Micro-management is a problem
“Micro managed to the point of being numb”. So said once such victim.
What are the consequences of being micro-managed?
Micro-manager. On-going stress and anxiety, hyper-vigilance, fatigue, relationship difficulties, conflict, lack of loyalty from staff, loss of productivity, less profitability or efficiency, increased absenteeism (or presenteeism) of staff, increased staff turnover and stress for those who stay, poor team morale, and so much more!
Staff or delegates. Feel devalued, under-utilised, disempowered, lose motivation, passion, resilience and confidence, increased anxiety and stressed, possible depression (feeling trapped is alternative employment prospects are limited), angry, less pride in their work and less loyalty, and more.
Customers. Compromised service, unit costs of service delivery are higher, less flexibility in the provision of customer service, more complaints and less good will. Will go elsewhere if they have choice. And more.
Wider community. Compromised reputation. Dismissive, lack of respect.
Organisation. Heightened risk of long-term sustainability, success and profitability. If a private enterprise, likely to go bust. If public service, likely to be restructured or outsourced.
So why does it occur?
Micro-management may reflect the culture of an organisation. Some organisations may require or even dictate such a style of management from its respective senior and middle management staff. Leaders in such organisations may value this management style, either because they believe it achieves success and/or profitability, or for some, it allows a command and control culture to be maintained. Failure to comply may see some subordinate managers neutered, bullied or ‘managed’ out of an organisation.
Compromised Organisational Health
The presence of micro-management may also reflect the organisational health of an organisation. Sometimes an organisation may lack management expertise in its ranks. Symptomatic of such deficit (ironically) may result in these organisations caring less (an opposite extreme) about how its various managers conduct their operational interactions with their staff.
Micro-management also reflects the personality of individual managers employed within any given organisation. Typically, such people are anxious or stressed (even if well concealed) and very outcome focused. They struggle to trust other people and are often big on self-promotion and protection of their ego. Fundamentally, while they would perceive otherwise, they are a liability in an effective organisation, as they stymie, frustrate and prevent their best staff reaching their potential and delivering their best results. Instead they encourage learned helplessness, as people become disempowered, lose confidence and motivation, and experience disrespect.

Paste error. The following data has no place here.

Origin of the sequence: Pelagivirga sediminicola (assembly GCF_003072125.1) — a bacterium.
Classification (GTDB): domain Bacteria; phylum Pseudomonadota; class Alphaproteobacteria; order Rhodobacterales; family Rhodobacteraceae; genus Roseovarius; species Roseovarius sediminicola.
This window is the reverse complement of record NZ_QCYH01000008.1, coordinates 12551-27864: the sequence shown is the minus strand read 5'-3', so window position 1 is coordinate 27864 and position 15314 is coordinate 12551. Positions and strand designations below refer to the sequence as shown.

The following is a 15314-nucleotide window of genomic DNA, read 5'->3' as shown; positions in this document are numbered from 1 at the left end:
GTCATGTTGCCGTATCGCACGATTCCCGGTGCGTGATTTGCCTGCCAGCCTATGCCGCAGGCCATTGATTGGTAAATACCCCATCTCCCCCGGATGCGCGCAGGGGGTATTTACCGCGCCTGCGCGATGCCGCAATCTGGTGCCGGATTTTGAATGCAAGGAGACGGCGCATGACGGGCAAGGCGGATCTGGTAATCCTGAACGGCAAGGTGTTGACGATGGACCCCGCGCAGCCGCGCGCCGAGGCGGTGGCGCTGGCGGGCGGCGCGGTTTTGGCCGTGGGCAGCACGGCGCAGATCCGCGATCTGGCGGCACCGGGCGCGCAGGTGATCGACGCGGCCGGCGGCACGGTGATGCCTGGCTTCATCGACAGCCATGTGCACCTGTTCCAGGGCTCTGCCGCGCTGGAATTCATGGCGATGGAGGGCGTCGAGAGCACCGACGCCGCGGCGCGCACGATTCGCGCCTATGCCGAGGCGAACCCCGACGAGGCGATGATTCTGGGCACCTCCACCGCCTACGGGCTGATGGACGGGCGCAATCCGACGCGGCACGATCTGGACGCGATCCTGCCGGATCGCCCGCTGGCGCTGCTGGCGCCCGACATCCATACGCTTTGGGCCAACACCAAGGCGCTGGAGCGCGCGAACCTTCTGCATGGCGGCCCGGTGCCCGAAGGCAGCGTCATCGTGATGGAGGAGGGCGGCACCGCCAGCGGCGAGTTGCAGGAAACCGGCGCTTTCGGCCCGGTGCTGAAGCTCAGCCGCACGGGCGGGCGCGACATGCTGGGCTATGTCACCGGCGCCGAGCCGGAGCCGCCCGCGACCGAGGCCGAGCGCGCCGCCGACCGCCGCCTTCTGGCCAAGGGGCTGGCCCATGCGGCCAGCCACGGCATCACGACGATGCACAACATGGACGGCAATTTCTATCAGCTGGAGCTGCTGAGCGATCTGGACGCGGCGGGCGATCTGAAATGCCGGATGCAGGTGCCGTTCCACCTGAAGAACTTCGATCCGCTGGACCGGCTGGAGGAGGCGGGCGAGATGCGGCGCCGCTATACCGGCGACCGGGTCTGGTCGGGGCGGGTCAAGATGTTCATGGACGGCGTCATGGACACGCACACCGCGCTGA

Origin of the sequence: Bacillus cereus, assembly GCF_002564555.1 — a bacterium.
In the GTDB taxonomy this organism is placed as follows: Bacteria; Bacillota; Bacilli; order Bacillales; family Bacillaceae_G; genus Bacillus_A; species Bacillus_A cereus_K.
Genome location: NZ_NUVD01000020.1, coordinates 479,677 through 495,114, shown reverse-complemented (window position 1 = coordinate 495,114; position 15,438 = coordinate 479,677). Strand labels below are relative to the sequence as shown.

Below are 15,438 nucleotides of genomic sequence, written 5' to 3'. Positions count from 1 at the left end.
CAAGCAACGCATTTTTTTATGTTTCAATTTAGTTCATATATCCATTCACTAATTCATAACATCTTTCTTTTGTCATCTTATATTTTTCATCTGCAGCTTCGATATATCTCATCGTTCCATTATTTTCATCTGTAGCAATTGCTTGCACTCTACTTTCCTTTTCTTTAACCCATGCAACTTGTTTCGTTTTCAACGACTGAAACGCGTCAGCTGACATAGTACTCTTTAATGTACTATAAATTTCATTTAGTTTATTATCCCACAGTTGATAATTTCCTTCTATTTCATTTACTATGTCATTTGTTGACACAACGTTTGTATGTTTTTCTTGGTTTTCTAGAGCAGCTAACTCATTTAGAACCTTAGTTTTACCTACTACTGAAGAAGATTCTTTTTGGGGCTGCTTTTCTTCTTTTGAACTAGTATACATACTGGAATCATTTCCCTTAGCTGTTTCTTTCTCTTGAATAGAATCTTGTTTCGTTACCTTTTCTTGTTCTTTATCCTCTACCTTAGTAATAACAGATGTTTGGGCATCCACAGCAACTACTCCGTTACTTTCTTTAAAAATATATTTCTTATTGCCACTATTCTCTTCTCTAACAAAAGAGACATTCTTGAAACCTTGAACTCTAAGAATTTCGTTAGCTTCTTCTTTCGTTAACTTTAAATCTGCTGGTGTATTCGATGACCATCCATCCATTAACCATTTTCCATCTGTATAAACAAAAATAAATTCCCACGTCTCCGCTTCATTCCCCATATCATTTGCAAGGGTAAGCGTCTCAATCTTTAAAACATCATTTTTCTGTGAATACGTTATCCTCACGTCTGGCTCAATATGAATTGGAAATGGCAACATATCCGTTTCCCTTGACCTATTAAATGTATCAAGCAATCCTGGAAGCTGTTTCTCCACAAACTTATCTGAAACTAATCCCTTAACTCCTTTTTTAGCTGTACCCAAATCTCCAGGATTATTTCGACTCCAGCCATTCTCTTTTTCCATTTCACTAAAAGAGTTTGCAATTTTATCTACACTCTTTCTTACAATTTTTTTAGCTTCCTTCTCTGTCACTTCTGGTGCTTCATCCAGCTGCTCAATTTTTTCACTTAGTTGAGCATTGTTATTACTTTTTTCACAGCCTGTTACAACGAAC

Such people typically lack self-awareness, may place their own prospects ahead of the well-being of their staff, or may simply lack the insights and education to know alternative and more effective ways to manage.
Attention to detail does not require micro-management
Many micro-managers may perceive their efforts as most desirable, especially in high risk industries or roles. Effectively, attention to detail in such organisations is vital. However, one person demanding that every detail is scrutinised does not mean that the quality outcomes are necessarily optimised. Indeed, the emotional burden placed on such teams may often achieve the opposite.
Instead, attention to detail is achieved via good process, including many peer reviews, rigorous testing, checklists, team-work, trust and good communications between relevant stakeholders. A manager responsible for such processes needs to ensure each ‘link in the chain’ is working optimally. Demanding it to be so via micro-management only reflects the anxiety of said manager, not the efficiency of the system.
Optimal alternative to micro-management
“Leaders don’t create followers, they create more leaders”. (Tom Peters)
Transformational management is the antithesis of micro-management. People who act in this manner are more confident, less egocentric, and usually wise to methods more likely to achieve the most positive of outcomes, for all the stakeholders noted above.
Harvard University, describing the ‘paradox of leadership’, refer to ‘the magic of leadership’ best epitomised Chinese philosopher Lao Tzu:
“A leader is best when people barely know he exists, when his work is done, his aim fulfilled, they will say, we did it ourselves.”
In a similar vein (source unknown), somebody once said that ‘pain not transformed is transferred’. Why would we tolerate the transference of others’ anxiety and short-comings, when a better alternative exists?
Micro-management is unhelpful to all concerned. It has no useful place in organisations who strive for excellence and inclusive outcomes.